Competition and Allelopathic Effects of Native and Invasive Populations of Lonicera Maackii: A Comparative Analysis
Don Cipollini (Advisor), Thomas Rooney (Committee Member), John Stireman (Committee Member)
Master of Science (MS)
It is unknown if the novel weapons or evolution of increased competitive ability hypotheses explain the invasiveness of L. maackii in eastern United States woodlands. I tested if L. maackii's allelopathic properties have a significant impact on the fitness of native Pilea pumila in addition to below ground competition as well as if L. maackii populations vary in allelopathic and/ or competitive ability within the invasive range and between native and invasive ranges. Addition of activate carbon to potting soil increased the ability of L. maackii to inhibit the fitness of P. pumila in addition to competition. L. maackii from Ohio had a greater effect on its competitors and responded less to competition than L. maackii from a population in China. Results indicate that L. maackii can alter soil chemistry resulting in inhibition of its neighbors and L. maackii from Ohio is a better competitor both inter- and intra-specifically.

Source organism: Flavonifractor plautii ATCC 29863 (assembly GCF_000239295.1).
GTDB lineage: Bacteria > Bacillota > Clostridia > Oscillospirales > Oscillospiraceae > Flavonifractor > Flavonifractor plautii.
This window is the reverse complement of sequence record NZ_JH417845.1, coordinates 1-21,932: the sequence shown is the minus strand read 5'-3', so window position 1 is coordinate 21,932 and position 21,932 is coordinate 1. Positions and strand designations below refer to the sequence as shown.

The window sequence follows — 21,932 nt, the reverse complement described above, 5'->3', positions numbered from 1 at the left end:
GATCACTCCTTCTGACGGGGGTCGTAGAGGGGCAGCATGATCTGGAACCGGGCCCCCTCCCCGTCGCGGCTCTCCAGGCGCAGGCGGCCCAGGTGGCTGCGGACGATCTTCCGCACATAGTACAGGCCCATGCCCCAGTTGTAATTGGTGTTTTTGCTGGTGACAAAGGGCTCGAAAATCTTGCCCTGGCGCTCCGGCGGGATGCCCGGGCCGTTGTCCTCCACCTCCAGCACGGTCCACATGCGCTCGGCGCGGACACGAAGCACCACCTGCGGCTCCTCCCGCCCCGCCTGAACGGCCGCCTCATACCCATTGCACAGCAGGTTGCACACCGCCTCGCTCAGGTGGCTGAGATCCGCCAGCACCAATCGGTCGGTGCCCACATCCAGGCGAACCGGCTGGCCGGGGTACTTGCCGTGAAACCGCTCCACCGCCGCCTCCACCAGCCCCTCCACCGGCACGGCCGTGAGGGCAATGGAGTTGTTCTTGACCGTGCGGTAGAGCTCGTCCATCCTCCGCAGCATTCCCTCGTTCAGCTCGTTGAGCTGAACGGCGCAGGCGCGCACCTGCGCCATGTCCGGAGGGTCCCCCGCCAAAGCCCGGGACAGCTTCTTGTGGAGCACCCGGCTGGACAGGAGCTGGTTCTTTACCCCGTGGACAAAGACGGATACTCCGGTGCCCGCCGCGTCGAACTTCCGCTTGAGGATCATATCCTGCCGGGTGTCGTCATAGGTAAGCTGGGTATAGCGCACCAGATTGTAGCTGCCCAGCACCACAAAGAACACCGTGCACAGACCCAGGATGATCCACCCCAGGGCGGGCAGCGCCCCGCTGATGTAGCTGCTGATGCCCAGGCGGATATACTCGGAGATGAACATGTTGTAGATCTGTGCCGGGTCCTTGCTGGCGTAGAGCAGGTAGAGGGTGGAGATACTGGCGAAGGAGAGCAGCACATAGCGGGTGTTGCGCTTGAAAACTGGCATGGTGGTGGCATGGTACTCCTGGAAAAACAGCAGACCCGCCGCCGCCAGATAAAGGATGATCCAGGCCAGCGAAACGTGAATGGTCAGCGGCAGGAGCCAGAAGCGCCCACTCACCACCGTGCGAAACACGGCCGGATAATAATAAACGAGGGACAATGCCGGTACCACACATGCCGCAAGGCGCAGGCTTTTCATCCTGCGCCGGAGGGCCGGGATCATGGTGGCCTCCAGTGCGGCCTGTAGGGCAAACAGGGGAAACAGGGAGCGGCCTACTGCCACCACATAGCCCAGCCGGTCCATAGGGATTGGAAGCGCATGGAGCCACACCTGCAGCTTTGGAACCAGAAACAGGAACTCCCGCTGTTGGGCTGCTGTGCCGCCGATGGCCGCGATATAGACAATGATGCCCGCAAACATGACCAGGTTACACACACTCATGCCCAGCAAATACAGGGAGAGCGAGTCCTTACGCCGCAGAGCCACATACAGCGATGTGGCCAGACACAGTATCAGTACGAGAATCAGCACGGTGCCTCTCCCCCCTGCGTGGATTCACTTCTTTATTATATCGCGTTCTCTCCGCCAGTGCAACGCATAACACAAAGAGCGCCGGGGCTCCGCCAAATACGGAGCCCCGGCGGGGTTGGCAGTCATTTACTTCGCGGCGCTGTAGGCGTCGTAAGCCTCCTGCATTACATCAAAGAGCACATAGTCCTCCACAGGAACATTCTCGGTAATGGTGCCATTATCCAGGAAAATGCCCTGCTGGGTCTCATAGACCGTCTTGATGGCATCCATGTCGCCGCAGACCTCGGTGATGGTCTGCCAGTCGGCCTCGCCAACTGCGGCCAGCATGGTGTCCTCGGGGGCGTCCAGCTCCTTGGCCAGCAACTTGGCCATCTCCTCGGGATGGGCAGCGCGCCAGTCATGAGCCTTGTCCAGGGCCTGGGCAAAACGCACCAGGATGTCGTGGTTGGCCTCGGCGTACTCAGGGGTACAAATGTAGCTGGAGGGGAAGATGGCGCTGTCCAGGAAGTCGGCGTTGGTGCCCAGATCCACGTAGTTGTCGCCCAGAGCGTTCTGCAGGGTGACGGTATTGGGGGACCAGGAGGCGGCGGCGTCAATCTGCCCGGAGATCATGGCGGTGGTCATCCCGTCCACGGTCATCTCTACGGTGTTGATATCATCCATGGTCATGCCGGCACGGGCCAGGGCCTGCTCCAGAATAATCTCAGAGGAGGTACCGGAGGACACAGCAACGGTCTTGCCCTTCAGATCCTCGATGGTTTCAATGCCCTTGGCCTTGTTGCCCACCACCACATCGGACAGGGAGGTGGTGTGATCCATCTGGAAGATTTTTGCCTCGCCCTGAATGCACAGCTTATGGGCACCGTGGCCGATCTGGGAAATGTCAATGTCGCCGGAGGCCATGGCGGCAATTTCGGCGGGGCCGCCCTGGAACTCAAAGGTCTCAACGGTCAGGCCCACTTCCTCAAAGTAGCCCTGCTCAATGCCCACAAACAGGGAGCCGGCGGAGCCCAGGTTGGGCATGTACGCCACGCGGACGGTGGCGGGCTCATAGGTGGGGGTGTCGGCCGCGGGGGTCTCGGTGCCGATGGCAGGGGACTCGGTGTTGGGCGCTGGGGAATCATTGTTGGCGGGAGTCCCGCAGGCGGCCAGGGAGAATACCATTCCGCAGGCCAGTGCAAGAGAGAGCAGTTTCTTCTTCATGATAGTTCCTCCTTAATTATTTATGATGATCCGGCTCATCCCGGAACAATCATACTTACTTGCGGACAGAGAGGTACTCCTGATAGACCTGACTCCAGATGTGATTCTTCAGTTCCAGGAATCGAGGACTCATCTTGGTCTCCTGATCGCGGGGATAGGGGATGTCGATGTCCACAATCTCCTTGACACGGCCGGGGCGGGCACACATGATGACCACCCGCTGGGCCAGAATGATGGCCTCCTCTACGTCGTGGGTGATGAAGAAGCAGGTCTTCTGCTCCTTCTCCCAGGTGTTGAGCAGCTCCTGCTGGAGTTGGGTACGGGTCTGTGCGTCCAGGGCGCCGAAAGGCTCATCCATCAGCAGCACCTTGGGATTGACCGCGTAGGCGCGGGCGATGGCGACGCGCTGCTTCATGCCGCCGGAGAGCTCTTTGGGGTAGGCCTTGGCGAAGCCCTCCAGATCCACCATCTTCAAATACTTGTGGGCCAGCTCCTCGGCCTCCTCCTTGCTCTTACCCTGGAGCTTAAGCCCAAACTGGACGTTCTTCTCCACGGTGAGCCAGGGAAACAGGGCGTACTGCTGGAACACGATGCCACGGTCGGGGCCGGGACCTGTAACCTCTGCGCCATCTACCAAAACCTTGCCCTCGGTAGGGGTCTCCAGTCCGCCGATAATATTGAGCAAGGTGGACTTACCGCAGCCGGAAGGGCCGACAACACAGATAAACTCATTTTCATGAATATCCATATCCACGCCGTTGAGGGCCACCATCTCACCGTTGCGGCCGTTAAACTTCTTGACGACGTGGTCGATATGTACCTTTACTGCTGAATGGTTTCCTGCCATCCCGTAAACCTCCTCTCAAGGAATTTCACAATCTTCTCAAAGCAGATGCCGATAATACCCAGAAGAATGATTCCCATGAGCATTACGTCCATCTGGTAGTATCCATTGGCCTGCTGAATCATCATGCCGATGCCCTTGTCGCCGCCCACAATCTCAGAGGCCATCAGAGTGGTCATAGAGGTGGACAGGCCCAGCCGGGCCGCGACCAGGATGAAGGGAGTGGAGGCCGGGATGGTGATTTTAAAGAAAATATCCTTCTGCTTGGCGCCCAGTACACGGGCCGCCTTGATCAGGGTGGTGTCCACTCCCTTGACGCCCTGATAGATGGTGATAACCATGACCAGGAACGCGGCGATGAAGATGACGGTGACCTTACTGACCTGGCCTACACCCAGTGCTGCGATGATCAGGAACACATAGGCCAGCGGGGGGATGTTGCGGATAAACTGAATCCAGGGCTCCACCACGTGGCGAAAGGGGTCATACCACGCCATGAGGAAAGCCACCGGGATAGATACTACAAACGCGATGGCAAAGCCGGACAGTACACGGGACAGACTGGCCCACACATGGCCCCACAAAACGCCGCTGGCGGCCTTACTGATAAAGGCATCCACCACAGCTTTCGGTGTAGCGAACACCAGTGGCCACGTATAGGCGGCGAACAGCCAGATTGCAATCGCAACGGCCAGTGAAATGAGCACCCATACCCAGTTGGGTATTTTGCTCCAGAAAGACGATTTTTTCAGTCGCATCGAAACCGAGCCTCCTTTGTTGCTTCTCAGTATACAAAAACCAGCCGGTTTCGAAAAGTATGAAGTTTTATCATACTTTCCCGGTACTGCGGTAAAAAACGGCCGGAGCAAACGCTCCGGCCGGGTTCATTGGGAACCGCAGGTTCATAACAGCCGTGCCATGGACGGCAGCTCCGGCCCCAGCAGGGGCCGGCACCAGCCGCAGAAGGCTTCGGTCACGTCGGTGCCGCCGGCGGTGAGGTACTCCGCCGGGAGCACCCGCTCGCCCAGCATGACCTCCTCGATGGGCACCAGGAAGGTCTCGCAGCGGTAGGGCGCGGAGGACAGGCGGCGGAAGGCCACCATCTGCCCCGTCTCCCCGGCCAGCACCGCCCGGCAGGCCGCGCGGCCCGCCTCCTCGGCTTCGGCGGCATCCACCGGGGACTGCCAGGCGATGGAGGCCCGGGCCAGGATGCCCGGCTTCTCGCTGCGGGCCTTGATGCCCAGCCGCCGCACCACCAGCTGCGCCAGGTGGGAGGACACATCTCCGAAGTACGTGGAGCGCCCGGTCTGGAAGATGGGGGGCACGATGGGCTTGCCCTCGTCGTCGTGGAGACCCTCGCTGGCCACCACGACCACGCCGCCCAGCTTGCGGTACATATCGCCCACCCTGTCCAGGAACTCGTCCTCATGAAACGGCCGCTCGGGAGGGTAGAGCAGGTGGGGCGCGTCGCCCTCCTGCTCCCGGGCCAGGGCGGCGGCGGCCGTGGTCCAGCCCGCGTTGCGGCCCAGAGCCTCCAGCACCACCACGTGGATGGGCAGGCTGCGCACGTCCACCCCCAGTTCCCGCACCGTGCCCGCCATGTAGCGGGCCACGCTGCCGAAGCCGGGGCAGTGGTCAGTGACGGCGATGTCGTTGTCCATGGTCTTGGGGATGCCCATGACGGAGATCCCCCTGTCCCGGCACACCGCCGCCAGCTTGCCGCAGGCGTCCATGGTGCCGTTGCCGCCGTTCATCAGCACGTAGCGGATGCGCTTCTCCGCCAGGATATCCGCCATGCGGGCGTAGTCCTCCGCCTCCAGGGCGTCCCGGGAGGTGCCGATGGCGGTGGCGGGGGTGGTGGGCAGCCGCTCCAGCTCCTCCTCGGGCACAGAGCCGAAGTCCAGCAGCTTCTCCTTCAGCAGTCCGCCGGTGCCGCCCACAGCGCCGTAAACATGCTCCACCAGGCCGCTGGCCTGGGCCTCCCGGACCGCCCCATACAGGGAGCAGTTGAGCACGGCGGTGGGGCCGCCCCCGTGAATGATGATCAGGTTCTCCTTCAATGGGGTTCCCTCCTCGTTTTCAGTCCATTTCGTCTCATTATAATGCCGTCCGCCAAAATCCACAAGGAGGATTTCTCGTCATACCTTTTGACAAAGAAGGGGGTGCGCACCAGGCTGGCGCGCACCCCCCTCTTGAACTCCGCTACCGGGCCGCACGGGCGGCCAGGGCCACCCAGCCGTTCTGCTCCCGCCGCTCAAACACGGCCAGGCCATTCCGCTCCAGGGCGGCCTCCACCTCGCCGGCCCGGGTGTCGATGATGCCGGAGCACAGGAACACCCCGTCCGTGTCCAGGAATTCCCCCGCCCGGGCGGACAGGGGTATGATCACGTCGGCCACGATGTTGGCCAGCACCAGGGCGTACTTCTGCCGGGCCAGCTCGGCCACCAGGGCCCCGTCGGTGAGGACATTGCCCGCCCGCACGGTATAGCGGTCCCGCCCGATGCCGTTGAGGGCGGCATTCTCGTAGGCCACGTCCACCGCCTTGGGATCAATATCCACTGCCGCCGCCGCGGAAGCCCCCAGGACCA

Department or Program
Department of Biological Sciences
Year Degree Awarded
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